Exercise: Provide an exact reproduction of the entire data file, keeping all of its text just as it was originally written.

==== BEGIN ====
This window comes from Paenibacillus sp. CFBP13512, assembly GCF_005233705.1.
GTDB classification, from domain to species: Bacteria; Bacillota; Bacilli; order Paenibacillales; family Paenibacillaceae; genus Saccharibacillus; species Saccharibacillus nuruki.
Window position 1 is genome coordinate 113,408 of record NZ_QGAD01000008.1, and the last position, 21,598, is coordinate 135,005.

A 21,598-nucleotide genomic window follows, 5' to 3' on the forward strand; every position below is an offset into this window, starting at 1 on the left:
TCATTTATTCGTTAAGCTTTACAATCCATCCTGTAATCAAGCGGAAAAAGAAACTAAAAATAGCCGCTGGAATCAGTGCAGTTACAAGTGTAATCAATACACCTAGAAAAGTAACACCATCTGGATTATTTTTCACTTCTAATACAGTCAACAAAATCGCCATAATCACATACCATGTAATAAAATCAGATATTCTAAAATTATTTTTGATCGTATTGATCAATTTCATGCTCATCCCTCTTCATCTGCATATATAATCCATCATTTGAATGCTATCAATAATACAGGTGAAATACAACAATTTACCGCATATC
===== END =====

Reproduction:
This window comes from Paenibacillus sp. CFBP13512, assembly GCF_005233705.1.
GTDB classification, from domain to species: Bacteria; Bacillota; Bacilli; order Paenibacillales; family Paenibacillaceae; genus Saccharibacillus; species Saccharibacillus nuruki.
Window position 1 is genome coordinate 113,408 of record NZ_QGAD01000008.1, and the last position, 21,598, is coordinate 135,005.

A 21,598-nucleotide genomic window follows, 5' to 3' on the forward strand; every position below is an offset into this window, starting at 1 on the left:
TCATTTATTCGTTAAGCTTTACAATCCATCCTGTAATCAAGCGGAAAAAGAAACTAAAAATAGCCGCTGGAATCAGTGCAGTTACAAGTGTAATCAATACACCTAGAAAAGTAACACCATCTGGATTATTTTTCACTTCTAATACAGTCAACAAAATCGCCATAATCACATACCATGTAATAAAATCAGATATTCTAAAATTATTTTTGATCGTATTGATCAATTTCATGCTCATCCCTCTTCATCTGCATATATAATCCATCATTTGAATGCTATCAATAATACAGGTGAAATACAACAATTTACCGCATATC